Fri | Aug 18, 2017

Garnett Roper: What the North-South Highway teaches about the Chinese

Published:Sunday | December 13, 2015 | 12:00 AM
Ivan Anderson (left), managing director of National Road Operating and Constructing Company, and Chen Xutao, general manager of China Harbour Engineering Company, in discussion during a tour of the Treadways Toll Plaza in Linstead, St Catherine.
Garnett Roper
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A friend of mine who had recently travelled to China told me that on his return journey from Beijing, when he landed at New York's JFK International Airport, he felt he had landed in the Third World.

Many of us in Jamaica have never travelled to China, but we have been given a remarkable opportunity to view Chinese civilisation upfront through a variety of projects, the most significant being the soon-to-be-opened North-South Highway from Mammee Bay in St Ann to Caymanas in Kingston and St Andrew.

The North-South link will reduce travel time from Kingston to Ocho Rios from 90 minutes to 45 minutes and will have already opened some of the most beautiful Jamaican countryside for further economic and social development. It is a game-changer - some would even say a life-changer, in many respects.

What has been on display through this project for all who care to notice in Jamaica is Chinese forward thinking, organisation, planning and efficiency, Chinese work ethic and Chinese social ethic as a society founded in social egalitarianism.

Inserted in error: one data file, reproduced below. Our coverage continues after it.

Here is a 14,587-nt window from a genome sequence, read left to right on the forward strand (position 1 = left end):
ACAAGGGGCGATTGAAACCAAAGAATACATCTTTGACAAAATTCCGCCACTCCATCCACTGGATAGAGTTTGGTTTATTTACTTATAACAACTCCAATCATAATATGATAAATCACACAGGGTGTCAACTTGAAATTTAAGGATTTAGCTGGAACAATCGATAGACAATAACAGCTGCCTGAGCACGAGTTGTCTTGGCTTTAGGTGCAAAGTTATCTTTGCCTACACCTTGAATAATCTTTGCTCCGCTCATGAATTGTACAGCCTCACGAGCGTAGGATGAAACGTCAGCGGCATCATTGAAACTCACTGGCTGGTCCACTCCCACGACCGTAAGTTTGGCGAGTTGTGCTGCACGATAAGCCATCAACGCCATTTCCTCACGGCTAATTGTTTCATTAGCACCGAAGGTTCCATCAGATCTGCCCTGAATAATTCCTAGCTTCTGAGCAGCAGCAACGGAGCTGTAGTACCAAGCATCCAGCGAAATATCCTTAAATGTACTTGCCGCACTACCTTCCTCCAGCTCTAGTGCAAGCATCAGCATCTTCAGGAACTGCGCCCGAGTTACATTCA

This US$600-million project is to be opened in three phases, starting January 28, 2016. The first phase will open from the Angels exchange bypassing the Bog Walk Gorge, permitting motorists to connect to the Treadways to Moneague leg. In February, both the Caymanas and Mammee Bay legs will open. Between January 28 and March 10, 2016 when the highway will be fully opened, motorists will use the highway at no charge. Tolls will become fully applicable as of March 10, 2016.

There are six exits on the new highway. Motorists will collect a card when they enter the highway and pay their toll when they exit. This means that only one toll payment will be required. The further one travels on the highway, the greater the toll one pays.

I was privileged to be part of a touring party headed by the 'Minister of Efficiency', Dr Omar Davies. Many things became apparent to me on that tour. First, there are more people at work than is readily discernible. There are 1,600 Jamaicans at work in the construction phase of the project employed by China Harbour Engineering Company (CHEC). This is in addition to those who are subcontractors. Jamaicans are most engaged in the construction of the storm-water systems that are most elaborate, intricate and environmentally friendly.

Second, Chinese engineering is on par, if not ahead, of the best that is available anywhere in the world. The interchange at Mandela will result in minimal traffic congestion when one either enters or exits the highway at that point. The highway is constructed with an underlay of concrete overlaid by asphalt.

LOCAL ASPHALT